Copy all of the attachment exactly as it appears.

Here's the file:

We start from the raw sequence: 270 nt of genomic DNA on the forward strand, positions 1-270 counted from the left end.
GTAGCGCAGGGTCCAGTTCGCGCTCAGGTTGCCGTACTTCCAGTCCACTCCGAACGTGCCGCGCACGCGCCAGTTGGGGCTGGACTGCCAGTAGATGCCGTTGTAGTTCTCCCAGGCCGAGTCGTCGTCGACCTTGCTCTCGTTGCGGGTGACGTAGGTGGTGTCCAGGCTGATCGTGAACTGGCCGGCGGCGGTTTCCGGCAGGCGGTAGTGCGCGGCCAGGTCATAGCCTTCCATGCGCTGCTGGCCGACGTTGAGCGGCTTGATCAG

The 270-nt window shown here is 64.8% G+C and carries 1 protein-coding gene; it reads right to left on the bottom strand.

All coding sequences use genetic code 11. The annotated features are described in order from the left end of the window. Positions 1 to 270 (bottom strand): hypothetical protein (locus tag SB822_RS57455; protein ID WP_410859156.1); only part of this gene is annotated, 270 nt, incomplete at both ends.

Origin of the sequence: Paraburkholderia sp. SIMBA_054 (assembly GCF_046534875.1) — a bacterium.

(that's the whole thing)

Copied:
We start from the raw sequence: 270 nt of genomic DNA on the forward strand, positions 1-270 counted from the left end.
GTAGCGCAGGGTCCAGTTCGCGCTCAGGTTGCCGTACTTCCAGTCCACTCCGAACGTGCCGCGCACGCGCCAGTTGGGGCTGGACTGCCAGTAGATGCCGTTGTAGTTCTCCCAGGCCGAGTCGTCGTCGACCTTGCTCTCGTTGCGGGTGACGTAGGTGGTGTCCAGGCTGATCGTGAACTGGCCGGCGGCGGTTTCCGGCAGGCGGTAGTGCGCGGCCAGGTCATAGCCTTCCATGCGCTGCTGGCCGACGTTGAGCGGCTTGATCAG

The 270-nt window shown here is 64.8% G+C and carries 1 protein-coding gene; it reads right to left on the bottom strand.

All coding sequences use genetic code 11. The annotated features are described in order from the left end of the window. Positions 1 to 270 (bottom strand): hypothetical protein (locus tag SB822_RS57455; protein ID WP_410859156.1); only part of this gene is annotated, 270 nt, incomplete at both ends.

Origin of the sequence: Paraburkholderia sp. SIMBA_054 (assembly GCF_046534875.1) — a bacterium.